‘Townshend with boobs’

Local band The Spark reviews its Reno Jazz Club show

Drummer Andy Dicus is said to never practice.

Drummer Andy Dicus is said to never practice.

Andy never practices. Our drummer is a jazzman, which, I think, means that beyond appreciating textures and rhythms and Miles Davis, Andy Dicus enjoys the pleasures of freefalling through music.

I’m Jen, and I play guitar and sing and write some songs in local band, The Spark. I’m obsessive and weird and if I had my way, we’d know how most of our songs end and how all of them start. This is not how we do things.

Eric Foreman plays bass and sings and writes the other songs in our band. Hooray for Eric who, among the best bass players, embodies both structure and spontaneity. He reminds me, often, that confusion is good for inspiration, and says that yes, “sloppy charming” is a perfectly acceptable way to describe our sound.

Recently, we put “sloppy charming” on display at the Reno Jazz Club.

Opening a four-band show is an unenviable task. At this Oct. 12 show, the crowd huddled inside away from the cold, and since they seemed eager to be rocked, we thought we’d rock them. We figured that if they decided against being rocked, at least we’d have a good time. So we opened with Eric’s post-punk rocker, “Another Song,” and the show-goers responded with applause. Andy held our old songs hostage and we played two under-rehearsed new songs. Eric and I hadn’t known that these new songs were rock songs, yet Andy drummed the rock right into them. The too-cool kids bobbed their heads.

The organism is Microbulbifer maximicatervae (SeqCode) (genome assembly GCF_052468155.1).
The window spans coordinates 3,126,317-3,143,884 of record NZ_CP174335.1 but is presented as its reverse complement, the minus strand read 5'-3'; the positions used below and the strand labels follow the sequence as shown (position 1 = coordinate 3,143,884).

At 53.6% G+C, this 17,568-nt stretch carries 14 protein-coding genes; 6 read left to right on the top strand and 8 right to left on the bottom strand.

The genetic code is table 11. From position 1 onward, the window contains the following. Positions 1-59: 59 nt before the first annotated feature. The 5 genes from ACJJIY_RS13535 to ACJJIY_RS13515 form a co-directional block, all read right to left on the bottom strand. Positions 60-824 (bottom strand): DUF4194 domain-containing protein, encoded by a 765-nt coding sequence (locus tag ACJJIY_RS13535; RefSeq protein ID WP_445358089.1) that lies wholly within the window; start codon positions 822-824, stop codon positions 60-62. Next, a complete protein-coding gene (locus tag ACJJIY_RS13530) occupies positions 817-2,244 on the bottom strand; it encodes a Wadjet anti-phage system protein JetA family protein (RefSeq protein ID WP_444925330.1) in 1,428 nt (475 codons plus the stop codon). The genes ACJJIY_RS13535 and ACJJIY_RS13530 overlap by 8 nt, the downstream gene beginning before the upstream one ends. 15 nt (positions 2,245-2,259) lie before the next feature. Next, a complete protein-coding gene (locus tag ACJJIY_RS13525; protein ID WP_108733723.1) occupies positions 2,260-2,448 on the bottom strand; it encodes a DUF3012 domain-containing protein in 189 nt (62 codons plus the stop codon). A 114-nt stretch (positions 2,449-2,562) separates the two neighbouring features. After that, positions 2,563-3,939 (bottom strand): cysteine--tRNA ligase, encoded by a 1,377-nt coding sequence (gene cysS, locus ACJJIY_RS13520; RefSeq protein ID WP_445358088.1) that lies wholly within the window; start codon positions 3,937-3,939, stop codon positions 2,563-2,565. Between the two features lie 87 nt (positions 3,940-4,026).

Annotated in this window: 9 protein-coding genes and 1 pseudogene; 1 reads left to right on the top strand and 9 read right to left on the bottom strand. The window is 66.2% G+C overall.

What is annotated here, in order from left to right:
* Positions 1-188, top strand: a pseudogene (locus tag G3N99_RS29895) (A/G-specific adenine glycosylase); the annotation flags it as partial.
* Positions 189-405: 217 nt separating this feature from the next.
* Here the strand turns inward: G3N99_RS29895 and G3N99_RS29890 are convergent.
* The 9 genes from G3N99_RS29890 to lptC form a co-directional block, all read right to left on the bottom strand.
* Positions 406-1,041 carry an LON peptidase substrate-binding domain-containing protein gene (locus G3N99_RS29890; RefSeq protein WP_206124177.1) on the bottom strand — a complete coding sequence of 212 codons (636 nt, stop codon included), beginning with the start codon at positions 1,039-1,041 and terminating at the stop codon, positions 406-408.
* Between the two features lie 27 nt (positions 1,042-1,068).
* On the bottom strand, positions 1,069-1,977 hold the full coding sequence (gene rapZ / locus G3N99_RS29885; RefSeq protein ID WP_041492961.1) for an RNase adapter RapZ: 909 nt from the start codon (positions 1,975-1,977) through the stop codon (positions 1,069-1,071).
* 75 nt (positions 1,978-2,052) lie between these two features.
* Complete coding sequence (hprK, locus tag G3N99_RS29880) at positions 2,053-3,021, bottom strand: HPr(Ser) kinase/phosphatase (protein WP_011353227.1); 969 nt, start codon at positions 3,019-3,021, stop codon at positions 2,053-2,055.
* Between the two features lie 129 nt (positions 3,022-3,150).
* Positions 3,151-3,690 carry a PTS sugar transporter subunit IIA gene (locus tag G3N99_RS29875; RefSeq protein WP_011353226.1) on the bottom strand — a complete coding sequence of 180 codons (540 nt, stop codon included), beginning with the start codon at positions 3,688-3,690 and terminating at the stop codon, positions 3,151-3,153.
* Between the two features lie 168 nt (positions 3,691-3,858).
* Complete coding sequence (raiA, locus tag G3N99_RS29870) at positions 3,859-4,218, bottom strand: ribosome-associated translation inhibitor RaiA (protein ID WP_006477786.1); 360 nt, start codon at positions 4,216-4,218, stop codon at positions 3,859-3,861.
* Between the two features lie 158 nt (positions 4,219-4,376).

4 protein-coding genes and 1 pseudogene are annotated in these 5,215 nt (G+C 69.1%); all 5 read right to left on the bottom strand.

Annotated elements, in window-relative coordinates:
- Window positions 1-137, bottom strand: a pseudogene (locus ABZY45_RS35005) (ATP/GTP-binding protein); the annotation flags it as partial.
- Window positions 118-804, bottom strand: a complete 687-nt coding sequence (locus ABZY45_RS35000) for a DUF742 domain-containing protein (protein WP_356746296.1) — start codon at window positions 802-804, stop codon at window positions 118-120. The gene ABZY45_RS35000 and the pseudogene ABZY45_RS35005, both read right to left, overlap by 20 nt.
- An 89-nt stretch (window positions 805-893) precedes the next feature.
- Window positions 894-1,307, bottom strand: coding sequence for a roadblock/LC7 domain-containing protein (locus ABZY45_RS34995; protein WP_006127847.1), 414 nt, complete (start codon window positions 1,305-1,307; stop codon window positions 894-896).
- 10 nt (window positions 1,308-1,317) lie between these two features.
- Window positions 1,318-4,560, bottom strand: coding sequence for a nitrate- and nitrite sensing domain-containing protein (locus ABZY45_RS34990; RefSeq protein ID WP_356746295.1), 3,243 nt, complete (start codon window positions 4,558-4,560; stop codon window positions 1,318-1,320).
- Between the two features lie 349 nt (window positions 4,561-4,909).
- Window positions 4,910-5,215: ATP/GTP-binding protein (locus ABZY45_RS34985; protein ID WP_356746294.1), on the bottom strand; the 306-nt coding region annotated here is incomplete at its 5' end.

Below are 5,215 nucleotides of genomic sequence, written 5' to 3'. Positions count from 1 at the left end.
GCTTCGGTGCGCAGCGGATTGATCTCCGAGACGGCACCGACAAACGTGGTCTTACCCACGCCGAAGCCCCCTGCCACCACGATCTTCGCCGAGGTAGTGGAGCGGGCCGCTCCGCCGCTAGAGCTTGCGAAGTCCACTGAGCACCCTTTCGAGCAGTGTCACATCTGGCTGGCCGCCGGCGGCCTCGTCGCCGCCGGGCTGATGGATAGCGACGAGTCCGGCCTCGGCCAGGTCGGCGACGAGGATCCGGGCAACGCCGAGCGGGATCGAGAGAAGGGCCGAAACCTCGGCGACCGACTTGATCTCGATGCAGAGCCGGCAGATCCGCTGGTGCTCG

We played “Good Angel,” a six-minute country pop song about drinking and smoking and girls, and people sang along. We didn’t break anything. I didn’t fall down. Or remember the guitar solo. Old Drunk Guy tried to play Eric’s bass. We showcased new songs like the almost-shoegazey-except-for-the-stupid-chorus, “Revolutions per Decade” and the nearly-emo “Where Do the Spinal Tap Drummers Go When They Die?” and people stayed inside. We closed the set with “Five Alarm Fire,” which will inevitably become one of those ubiquitous radio hits/car commercial songs, and we’ll have to play it every night for 25 years, which will inspire me to go up a clock tower. But on this night, anyway, we ripped through it and the crowd cheered.

In my head, I was Pete Townshend with boobs, Ani DiFranco with more humor and less politics, Kim Deal without the baggage, and every 15-year-old punk rock boy with a guitar. Eric channeled Paul Westerberg, Robert Smith and Jeff Tweedy. Andy let his jazz flag fly and somehow we held it all together. It was a gorgeous mess of three-piece power-pop gone astray. That’s how I remember it. Eric tells me it was more like this:

“We rocked. It was great.”

When I asked Andy what he thought of our performance that night, he said, “Let’s assume there are two types of love: Little ‘l’ love and big ‘L’ Love. Big ‘L’ Love occupies literary spaces, haunts the lonely and the romantic, fits in your palm and looks like the sky. Little ‘l’ love plays out over sinks, socks and papers, hair-combings and TV. … Spark shows are little ‘l’ love. What you always get from a Spark show is the honesty of three people with enough sense to not ever take themselves seriously, and enough integrity to hero-worship music.”


I ramble, Eric gets to the point, and Andy makes sense without, somehow, making any sense. Just like the live show.